Most of Wisconsin Remains at Risk 15 Years After The Great Floods of 1993
WASHINGTON, March 14 /PRNewswire-USNewswire/ — Flooding has already caused severe damage in five counties in Wisconsin late last year, and FEMA urges residents to take steps now to protect themselves before more seasonal floods strike. Floods are the most common natural disaster in the United States, and the spring months bring unique risks to inland states throughout the Midwest. Spring weather brings rapid snowmelt, severe storms and heavy rainfall to Wisconsin each year, increasing the likelihood of flooding. Despite the increased risks in the area, currently less than 1 percent of Wisconsin residents are insured against flood damage.
This spring marks the 15th anniversary of the Great Floods of 1993 – still one of the largest floods in United States history. During the spring and summer of 1993, Wisconsin was one of nine Midwest states that experienced catastrophic flooding that resulted in $270 million in insured losses and more than $15 billion in total damages. In five of the last 15 Wisconsin spring seasons, floods have been deemed Presidentially-declared disasters.
“Floods pose a threat to every state in our nation and they happen year round – often with little notice,” said David Maurstad, Assistant Administrator of Mitigation and Federal Insurance Administrator for FEMA. “We strongly encourage residents in Wisconsin – and across the country – to include flood insurance in their flood preparedness strategy.”
Most homeowners policies do not cover flood damage. Flood coverage must be purchased separately, and there is typically a 30-day waiting period before a new flood insurance policy becomes effective, so the time to purchase a policy is now. Federally backed flood insurance is available to residents, business owners and renters in high and low- to moderate-risk areas.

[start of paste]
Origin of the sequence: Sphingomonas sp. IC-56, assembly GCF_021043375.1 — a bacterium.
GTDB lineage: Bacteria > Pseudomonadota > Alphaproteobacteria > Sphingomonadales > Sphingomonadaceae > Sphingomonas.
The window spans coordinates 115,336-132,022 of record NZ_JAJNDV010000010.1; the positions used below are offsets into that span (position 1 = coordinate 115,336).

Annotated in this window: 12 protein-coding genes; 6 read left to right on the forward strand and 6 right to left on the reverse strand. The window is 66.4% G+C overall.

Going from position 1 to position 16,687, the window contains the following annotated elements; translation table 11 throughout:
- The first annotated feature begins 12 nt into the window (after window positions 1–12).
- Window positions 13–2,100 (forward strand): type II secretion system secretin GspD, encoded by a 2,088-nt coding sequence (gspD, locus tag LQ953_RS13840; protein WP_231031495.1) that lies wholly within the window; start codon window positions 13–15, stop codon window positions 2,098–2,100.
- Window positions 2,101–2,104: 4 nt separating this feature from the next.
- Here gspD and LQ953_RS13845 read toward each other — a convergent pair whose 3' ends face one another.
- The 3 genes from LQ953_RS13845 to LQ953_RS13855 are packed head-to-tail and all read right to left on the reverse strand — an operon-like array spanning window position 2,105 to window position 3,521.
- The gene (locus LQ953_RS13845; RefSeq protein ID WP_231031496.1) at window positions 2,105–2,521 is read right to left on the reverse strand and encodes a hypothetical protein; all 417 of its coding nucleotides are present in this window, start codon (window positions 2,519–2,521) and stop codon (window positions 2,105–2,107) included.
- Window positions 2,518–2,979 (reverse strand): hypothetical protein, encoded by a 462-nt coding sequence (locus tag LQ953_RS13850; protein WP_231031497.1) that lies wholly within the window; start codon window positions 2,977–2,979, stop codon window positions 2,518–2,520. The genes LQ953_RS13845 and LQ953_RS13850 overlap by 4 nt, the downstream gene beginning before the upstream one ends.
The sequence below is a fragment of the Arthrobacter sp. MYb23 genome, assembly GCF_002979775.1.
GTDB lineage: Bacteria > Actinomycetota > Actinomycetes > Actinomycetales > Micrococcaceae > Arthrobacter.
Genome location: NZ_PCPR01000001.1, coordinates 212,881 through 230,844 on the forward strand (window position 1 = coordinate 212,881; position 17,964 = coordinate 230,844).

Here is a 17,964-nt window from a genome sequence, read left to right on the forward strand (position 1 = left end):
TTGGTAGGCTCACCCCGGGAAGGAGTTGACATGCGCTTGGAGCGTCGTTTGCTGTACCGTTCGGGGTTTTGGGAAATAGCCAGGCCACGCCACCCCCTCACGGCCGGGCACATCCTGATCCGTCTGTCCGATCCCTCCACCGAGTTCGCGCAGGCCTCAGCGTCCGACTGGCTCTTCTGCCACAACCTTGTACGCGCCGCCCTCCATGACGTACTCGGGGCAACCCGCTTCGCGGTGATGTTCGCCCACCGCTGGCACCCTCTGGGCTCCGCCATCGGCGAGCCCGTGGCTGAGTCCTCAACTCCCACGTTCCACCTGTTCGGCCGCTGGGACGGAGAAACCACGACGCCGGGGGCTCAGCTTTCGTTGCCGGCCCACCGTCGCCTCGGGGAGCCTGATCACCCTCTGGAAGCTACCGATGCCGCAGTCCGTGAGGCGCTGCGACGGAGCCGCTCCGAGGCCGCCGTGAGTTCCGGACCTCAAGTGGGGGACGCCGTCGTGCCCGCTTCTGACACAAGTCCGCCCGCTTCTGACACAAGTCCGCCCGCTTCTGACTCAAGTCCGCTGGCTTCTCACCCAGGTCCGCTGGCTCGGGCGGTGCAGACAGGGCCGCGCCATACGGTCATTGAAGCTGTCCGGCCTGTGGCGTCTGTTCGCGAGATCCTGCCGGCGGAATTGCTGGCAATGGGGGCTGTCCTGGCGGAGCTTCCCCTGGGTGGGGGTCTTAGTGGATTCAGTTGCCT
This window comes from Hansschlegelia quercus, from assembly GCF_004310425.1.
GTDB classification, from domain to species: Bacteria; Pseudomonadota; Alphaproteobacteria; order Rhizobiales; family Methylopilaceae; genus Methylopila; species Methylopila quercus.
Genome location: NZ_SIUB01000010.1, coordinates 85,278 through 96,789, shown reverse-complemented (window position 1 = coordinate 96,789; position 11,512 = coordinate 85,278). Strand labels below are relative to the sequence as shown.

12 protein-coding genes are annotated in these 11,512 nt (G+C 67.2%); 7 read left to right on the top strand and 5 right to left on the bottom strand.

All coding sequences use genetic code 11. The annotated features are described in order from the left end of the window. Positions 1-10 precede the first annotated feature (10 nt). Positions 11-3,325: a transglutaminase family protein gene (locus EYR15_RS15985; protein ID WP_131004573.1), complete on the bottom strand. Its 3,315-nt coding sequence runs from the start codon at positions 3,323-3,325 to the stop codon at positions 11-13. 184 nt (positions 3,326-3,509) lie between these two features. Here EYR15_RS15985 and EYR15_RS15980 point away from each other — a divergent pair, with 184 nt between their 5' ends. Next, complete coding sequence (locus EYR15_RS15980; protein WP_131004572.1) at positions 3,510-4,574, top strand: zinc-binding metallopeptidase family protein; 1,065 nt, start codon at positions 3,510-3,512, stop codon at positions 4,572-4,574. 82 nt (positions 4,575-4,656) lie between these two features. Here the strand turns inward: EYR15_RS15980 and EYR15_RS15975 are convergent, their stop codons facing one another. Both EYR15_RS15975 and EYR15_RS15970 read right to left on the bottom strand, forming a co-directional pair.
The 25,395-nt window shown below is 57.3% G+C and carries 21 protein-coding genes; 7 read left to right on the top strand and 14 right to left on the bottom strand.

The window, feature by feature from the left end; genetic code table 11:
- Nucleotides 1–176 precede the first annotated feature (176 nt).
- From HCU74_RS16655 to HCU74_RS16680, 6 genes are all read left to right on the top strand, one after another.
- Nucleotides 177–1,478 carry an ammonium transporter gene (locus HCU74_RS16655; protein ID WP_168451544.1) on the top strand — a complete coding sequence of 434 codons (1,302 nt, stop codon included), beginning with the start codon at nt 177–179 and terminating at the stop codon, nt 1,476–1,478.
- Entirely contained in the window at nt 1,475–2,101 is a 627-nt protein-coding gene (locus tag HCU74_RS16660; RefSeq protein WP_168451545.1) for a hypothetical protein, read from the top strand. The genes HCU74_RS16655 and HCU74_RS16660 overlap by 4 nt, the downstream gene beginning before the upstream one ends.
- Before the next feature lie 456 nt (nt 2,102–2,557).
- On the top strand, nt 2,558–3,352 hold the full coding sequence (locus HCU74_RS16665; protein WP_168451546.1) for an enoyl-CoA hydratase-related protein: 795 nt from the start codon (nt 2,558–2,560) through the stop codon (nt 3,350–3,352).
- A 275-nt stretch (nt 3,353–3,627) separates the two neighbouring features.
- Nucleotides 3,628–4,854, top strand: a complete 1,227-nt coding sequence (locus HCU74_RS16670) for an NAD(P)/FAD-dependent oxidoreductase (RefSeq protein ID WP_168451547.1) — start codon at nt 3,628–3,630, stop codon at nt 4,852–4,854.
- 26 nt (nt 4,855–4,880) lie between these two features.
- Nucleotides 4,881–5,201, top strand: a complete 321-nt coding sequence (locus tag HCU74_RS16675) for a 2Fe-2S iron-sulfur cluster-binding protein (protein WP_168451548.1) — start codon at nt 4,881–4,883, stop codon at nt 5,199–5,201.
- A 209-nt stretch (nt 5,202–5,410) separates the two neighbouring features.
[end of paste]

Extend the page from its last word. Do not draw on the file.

“Relying on disaster assistance to recover from flooding is taking a big risk,” said Maurstad. “In many cases, disaster assistance is not available and, when it is, it comes in the form of a loan that must be paid back with interest. Flood insurance is the best option for financial protection because it is a dependable investment that promotes swift and cost-saving recovery.”
Residents are reminded that protecting themselves from flooding requires simple action, including: storing important documents, adhering to local evacuation plans and purchasing flood insurance to protect their financial investment. FEMA also offers the following tips to prepare for flooding:
Before a Flood
— Have a safety kit with drinking water, a first-aid kit, canned food, a radio, flashlight and blankets.
— Know safe routes from home, work and school that are on higher ground.
— Protect your property. Most homeowners insurance does not cover flooding. Make sure that your flood insurance policy is up to date.
During a Flood
— If flooding occurs, go to higher ground. Get out of areas subject to flooding. This includes dips, low spots, canyons, washes, etc.
— Avoid areas already flooded, especially if the water is flowing fast. Do not attempt to cross flowing streams.
— Roadbeds may be washed out under flood waters. NEVER drive through flooded roadways. If your vehicle is suddenly caught in rising water, leave it immediately and seek higher ground.
After a Flood
— Do not turn electricity back on in your home if you detect gas or if the electrical system has been flooded.
— Clean and disinfect everything that was touched by floodwaters or mudflows and throw out any such foodstuffs.
— Follow directions from local officials regarding the safety of drinking water.
Flood insurance is available through approximately 90 insurance companies in more than 20,400 participating communities nationwide. The average flood insurance policy costs around $500 a year. Everyone can purchase flood insurance – renters, business owners and homeowners – and last year one-third of all claims paid by the National Flood Insurance Program were for policies in low- to moderate-risk areas. In low- to moderate-risk areas, lower-cost Preferred Risk Policies (PRPs) start at less than $120 a year. Individuals can learn more about their flood risk and how to protect their property by visiting FloodSmart.gov or by dialing 1-800-427-2419.
FEMA coordinates the Federal Government’s role in preparing for, preventing, mitigating the effects of, responding to, and recovering from all domestic disasters, whether natural or manmade, including acts of terrorism.
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Source: Federal Emergency Management Agency